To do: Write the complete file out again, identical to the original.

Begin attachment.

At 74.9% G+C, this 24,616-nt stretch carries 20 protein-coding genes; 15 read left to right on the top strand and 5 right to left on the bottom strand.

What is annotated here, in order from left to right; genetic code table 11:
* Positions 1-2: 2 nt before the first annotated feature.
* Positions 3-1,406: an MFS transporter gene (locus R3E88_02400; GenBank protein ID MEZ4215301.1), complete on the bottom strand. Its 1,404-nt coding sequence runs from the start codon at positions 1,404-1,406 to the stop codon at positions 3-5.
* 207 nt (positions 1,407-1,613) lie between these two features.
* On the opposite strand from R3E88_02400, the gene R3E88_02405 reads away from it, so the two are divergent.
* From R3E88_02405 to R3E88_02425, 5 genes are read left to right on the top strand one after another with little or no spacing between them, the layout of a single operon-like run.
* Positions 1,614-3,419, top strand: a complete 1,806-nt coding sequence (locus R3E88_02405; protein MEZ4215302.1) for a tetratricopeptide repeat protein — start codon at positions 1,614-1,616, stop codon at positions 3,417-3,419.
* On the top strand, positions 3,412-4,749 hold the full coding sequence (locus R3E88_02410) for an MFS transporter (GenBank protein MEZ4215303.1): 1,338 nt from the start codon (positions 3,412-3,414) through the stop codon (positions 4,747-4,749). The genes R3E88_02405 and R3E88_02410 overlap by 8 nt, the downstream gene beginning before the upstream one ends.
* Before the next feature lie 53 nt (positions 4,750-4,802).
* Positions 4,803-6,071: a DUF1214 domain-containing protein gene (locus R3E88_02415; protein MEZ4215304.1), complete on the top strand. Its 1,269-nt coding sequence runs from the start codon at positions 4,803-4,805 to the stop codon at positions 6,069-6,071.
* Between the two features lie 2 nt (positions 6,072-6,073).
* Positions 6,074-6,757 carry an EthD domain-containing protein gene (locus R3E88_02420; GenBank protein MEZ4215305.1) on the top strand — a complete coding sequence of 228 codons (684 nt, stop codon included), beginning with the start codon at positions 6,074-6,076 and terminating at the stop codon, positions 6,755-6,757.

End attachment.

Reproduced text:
At 74.9% G+C, this 24,616-nt stretch carries 20 protein-coding genes; 15 read left to right on the top strand and 5 right to left on the bottom strand.

What is annotated here, in order from left to right; genetic code table 11:
* Positions 1-2: 2 nt before the first annotated feature.
* Positions 3-1,406: an MFS transporter gene (locus R3E88_02400; GenBank protein ID MEZ4215301.1), complete on the bottom strand. Its 1,404-nt coding sequence runs from the start codon at positions 1,404-1,406 to the stop codon at positions 3-5.
* 207 nt (positions 1,407-1,613) lie between these two features.
* On the opposite strand from R3E88_02400, the gene R3E88_02405 reads away from it, so the two are divergent.
* From R3E88_02405 to R3E88_02425, 5 genes are read left to right on the top strand one after another with little or no spacing between them, the layout of a single operon-like run.
* Positions 1,614-3,419, top strand: a complete 1,806-nt coding sequence (locus R3E88_02405; protein MEZ4215302.1) for a tetratricopeptide repeat protein — start codon at positions 1,614-1,616, stop codon at positions 3,417-3,419.
* On the top strand, positions 3,412-4,749 hold the full coding sequence (locus R3E88_02410) for an MFS transporter (GenBank protein MEZ4215303.1): 1,338 nt from the start codon (positions 3,412-3,414) through the stop codon (positions 4,747-4,749). The genes R3E88_02405 and R3E88_02410 overlap by 8 nt, the downstream gene beginning before the upstream one ends.
* Before the next feature lie 53 nt (positions 4,750-4,802).
* Positions 4,803-6,071: a DUF1214 domain-containing protein gene (locus R3E88_02415; protein MEZ4215304.1), complete on the top strand. Its 1,269-nt coding sequence runs from the start codon at positions 4,803-4,805 to the stop codon at positions 6,069-6,071.
* Between the two features lie 2 nt (positions 6,072-6,073).
* Positions 6,074-6,757 carry an EthD domain-containing protein gene (locus R3E88_02420; GenBank protein MEZ4215305.1) on the top strand — a complete coding sequence of 228 codons (684 nt, stop codon included), beginning with the start codon at positions 6,074-6,076 and terminating at the stop codon, positions 6,755-6,757.